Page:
New clinical informatics positions at hospitals are proving difficult to fill, according to a new study from Hay Group. Forty-seven percent of healthcare organizations reported challenges with recruitment, retention or both.
Eighty-two percent of respondents said the positions are designed to be filled by full-time employees, rather than by consultants, and many healthcare organizations indicated the positions originated with temporary agreements.
[For another point of view, see Health IT consultants in demand.]
"These positions are so new and so specialized that it's not surprising to see these professionals capitalizing on the market demand for their services," said Dan Mayfield, a healthcare consultant with Hay Group. "Retention will be tough until more talent develops in the market. Also, programmers tend to enjoy the design and implementation project phases, rather than the maintenance and utilization of systems. We see this difference in IT positions across all industries."
A surge in interest regarding clinical informatics positions was created in response to the American Recovery Act's push to implement electronic medical record systems to create efficiencies in healthcare, but also to create jobs. [See: War on talent about to begin in healthcare IT.] Nearly all respondents (96 percent) have begun to create these positions and structure the departments; 32 percent report they are one year to two years into the process - the largest segment currently in the timeline.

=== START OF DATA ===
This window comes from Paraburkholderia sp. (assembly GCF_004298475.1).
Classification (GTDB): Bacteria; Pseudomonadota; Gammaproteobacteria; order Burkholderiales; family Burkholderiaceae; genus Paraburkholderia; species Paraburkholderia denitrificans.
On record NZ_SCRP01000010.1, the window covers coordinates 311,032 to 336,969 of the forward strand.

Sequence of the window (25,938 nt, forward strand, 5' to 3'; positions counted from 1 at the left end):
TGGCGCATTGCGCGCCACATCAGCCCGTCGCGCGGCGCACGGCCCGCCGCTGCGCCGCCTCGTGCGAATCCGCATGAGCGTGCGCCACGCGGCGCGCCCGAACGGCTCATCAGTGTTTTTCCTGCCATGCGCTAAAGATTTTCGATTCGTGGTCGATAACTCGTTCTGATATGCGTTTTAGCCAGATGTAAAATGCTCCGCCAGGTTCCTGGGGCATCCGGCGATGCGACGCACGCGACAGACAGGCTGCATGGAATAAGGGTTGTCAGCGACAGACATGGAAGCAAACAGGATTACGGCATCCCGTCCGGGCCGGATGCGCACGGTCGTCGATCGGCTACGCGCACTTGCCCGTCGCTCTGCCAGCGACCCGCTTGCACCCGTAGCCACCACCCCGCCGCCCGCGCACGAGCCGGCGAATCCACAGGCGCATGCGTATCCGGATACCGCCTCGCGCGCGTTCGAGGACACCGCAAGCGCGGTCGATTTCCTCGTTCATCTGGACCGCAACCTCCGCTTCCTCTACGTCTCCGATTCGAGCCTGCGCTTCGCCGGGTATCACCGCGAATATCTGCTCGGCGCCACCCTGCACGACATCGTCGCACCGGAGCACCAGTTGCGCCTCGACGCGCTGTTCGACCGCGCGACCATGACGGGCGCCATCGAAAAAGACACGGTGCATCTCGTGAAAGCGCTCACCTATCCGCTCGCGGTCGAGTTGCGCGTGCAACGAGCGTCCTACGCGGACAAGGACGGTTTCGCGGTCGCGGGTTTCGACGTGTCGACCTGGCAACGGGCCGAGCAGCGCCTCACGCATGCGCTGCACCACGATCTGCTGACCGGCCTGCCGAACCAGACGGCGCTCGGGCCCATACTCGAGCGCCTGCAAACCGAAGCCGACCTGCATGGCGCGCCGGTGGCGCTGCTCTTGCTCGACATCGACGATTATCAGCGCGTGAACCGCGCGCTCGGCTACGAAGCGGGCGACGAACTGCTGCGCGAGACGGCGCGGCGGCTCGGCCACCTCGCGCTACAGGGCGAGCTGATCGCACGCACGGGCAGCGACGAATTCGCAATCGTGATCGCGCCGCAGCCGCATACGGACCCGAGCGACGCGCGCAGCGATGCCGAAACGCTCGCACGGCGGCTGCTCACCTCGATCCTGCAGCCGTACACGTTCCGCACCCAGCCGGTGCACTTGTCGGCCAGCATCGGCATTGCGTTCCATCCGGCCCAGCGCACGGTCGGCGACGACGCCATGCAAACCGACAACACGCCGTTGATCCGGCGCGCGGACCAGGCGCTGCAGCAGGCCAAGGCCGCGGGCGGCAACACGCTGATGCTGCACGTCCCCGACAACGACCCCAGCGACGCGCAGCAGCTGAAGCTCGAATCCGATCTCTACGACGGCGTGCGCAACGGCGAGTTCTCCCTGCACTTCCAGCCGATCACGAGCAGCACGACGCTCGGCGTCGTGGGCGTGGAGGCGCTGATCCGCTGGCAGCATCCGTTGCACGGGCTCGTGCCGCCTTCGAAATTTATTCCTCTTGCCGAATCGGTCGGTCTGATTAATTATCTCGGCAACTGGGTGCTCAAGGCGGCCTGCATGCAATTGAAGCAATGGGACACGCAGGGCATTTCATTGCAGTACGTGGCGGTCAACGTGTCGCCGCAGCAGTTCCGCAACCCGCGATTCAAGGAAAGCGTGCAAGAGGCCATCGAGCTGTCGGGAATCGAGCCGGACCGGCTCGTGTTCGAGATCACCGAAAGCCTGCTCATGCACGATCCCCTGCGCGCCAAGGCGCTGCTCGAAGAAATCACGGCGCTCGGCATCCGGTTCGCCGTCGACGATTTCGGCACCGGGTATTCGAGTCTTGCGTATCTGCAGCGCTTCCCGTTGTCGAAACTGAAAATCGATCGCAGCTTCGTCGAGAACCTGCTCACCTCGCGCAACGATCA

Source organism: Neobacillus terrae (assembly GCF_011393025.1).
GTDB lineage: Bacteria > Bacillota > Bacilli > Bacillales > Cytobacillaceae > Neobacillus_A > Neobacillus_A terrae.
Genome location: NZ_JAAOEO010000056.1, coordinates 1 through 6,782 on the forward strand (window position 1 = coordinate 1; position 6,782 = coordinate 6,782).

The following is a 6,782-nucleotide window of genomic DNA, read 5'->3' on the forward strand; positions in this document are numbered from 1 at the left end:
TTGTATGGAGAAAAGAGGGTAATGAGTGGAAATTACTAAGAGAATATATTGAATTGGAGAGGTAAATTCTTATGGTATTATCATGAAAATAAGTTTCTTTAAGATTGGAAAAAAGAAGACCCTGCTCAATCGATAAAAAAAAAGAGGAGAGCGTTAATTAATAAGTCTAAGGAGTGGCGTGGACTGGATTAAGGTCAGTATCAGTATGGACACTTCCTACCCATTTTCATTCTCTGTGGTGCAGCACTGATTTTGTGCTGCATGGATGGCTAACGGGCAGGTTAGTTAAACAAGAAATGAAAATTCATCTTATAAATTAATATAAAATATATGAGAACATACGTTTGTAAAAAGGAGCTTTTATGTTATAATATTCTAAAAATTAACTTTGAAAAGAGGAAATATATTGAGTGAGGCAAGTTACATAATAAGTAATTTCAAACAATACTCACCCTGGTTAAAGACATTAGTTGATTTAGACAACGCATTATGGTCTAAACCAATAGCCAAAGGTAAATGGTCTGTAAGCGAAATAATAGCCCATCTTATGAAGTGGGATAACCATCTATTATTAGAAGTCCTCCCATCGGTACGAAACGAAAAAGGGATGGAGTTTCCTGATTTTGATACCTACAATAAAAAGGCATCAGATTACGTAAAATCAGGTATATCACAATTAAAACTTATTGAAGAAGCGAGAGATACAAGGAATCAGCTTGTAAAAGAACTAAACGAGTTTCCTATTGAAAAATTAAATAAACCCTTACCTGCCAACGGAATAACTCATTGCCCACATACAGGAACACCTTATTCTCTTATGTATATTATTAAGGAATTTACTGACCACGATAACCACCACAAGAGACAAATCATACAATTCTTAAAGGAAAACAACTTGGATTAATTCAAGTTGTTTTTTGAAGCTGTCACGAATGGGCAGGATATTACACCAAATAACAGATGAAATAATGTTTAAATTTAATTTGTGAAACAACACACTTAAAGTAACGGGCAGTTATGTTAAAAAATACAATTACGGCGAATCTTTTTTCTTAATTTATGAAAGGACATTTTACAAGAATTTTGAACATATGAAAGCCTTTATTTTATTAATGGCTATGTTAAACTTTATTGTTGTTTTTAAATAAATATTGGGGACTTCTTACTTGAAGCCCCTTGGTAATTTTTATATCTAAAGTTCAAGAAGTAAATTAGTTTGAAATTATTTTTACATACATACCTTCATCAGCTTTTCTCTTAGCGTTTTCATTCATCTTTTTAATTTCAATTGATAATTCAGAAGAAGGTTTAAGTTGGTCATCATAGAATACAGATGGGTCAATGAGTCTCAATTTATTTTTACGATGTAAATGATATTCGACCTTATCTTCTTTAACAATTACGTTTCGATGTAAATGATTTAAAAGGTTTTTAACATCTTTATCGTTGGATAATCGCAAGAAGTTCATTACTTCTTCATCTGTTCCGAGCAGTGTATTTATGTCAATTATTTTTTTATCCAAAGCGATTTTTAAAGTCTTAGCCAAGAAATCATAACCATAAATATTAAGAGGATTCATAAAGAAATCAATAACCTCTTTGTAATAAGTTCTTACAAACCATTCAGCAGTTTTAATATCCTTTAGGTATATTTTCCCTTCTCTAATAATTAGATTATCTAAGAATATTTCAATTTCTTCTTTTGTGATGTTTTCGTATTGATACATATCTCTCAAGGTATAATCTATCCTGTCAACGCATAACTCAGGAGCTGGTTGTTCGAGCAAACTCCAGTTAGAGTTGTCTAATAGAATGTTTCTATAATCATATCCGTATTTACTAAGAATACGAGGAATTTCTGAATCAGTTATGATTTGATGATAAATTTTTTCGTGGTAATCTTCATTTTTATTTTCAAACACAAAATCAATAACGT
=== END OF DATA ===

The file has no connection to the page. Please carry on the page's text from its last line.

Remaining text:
Organizations that reported having completed the process of building EMR capabilities and have staffed the departments accordingly, said it took an average of 44 months.
"Nearly every healthcare client I have recently spoken with has clinical informatics positions, and seemed to have created them without much direction or structure," said Mayfield. "Due to the lack of benchmark data and an understanding of best practices, there has been a lot of improvising. Having a resource available to better understand the market for clinical informatics positions will help our clients greatly as they adapt and adjust going forward."
Responding to market needs, Hay Group is one of the first management consultancies to produce an analysis of newly formed clinical informatics positions in hospitals and health systems. The resulting report features information and statistics regarding recruitment, retention and rewards for these newly formed IT positions.
Clinical informatics positions have been added to Hay Group's 2011 Healthcare Compensation Survey, which is now open for submissions. Data from that survey will be available in July 2011.
Hay Group's clinical informatics data is derived from a survey sent to large complex hospitals and health systems in November 2010, when 65 organizations supplied data (50 were integrated health systems with an average of 12 hospitals, the rest were stand-alone hospitals). Typical respondents to the survey include compensation professionals in the Human Resources departments. Hay Group's core compensation database represents compensation practices for almost 3,000 companies and over 6 million employees.